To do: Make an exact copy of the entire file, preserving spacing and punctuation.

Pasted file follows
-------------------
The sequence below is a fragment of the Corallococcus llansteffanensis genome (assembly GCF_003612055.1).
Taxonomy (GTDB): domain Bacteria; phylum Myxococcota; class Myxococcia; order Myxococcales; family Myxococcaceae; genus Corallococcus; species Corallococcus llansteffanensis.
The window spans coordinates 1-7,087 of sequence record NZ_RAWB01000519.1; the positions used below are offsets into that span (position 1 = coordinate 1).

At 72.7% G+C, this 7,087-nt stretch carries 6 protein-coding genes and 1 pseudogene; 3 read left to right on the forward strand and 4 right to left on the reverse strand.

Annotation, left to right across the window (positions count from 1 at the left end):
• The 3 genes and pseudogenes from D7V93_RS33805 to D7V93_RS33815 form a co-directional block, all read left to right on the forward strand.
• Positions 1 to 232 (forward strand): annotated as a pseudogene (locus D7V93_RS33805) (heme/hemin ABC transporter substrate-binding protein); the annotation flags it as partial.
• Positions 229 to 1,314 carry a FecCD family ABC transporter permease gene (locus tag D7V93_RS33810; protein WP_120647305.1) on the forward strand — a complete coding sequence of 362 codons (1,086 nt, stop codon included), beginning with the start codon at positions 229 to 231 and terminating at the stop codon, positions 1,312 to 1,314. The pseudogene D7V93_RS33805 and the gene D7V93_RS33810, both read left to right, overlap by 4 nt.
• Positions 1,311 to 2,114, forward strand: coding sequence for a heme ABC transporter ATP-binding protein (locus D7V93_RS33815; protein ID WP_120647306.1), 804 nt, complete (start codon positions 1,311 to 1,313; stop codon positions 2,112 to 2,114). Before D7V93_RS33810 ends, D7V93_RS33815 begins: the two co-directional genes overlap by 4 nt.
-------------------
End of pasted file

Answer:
The sequence below is a fragment of the Corallococcus llansteffanensis genome (assembly GCF_003612055.1).
Taxonomy (GTDB): domain Bacteria; phylum Myxococcota; class Myxococcia; order Myxococcales; family Myxococcaceae; genus Corallococcus; species Corallococcus llansteffanensis.
The window spans coordinates 1-7,087 of sequence record NZ_RAWB01000519.1; the positions used below are offsets into that span (position 1 = coordinate 1).

At 72.7% G+C, this 7,087-nt stretch carries 6 protein-coding genes and 1 pseudogene; 3 read left to right on the forward strand and 4 right to left on the reverse strand.

Annotation, left to right across the window (positions count from 1 at the left end):
• The 3 genes and pseudogenes from D7V93_RS33805 to D7V93_RS33815 form a co-directional block, all read left to right on the forward strand.
• Positions 1 to 232 (forward strand): annotated as a pseudogene (locus D7V93_RS33805) (heme/hemin ABC transporter substrate-binding protein); the annotation flags it as partial.
• Positions 229 to 1,314 carry a FecCD family ABC transporter permease gene (locus tag D7V93_RS33810; protein WP_120647305.1) on the forward strand — a complete coding sequence of 362 codons (1,086 nt, stop codon included), beginning with the start codon at positions 229 to 231 and terminating at the stop codon, positions 1,312 to 1,314. The pseudogene D7V93_RS33805 and the gene D7V93_RS33810, both read left to right, overlap by 4 nt.
• Positions 1,311 to 2,114, forward strand: coding sequence for a heme ABC transporter ATP-binding protein (locus D7V93_RS33815; protein ID WP_120647306.1), 804 nt, complete (start codon positions 1,311 to 1,313; stop codon positions 2,112 to 2,114). Before D7V93_RS33810 ends, D7V93_RS33815 begins: the two co-directional genes overlap by 4 nt.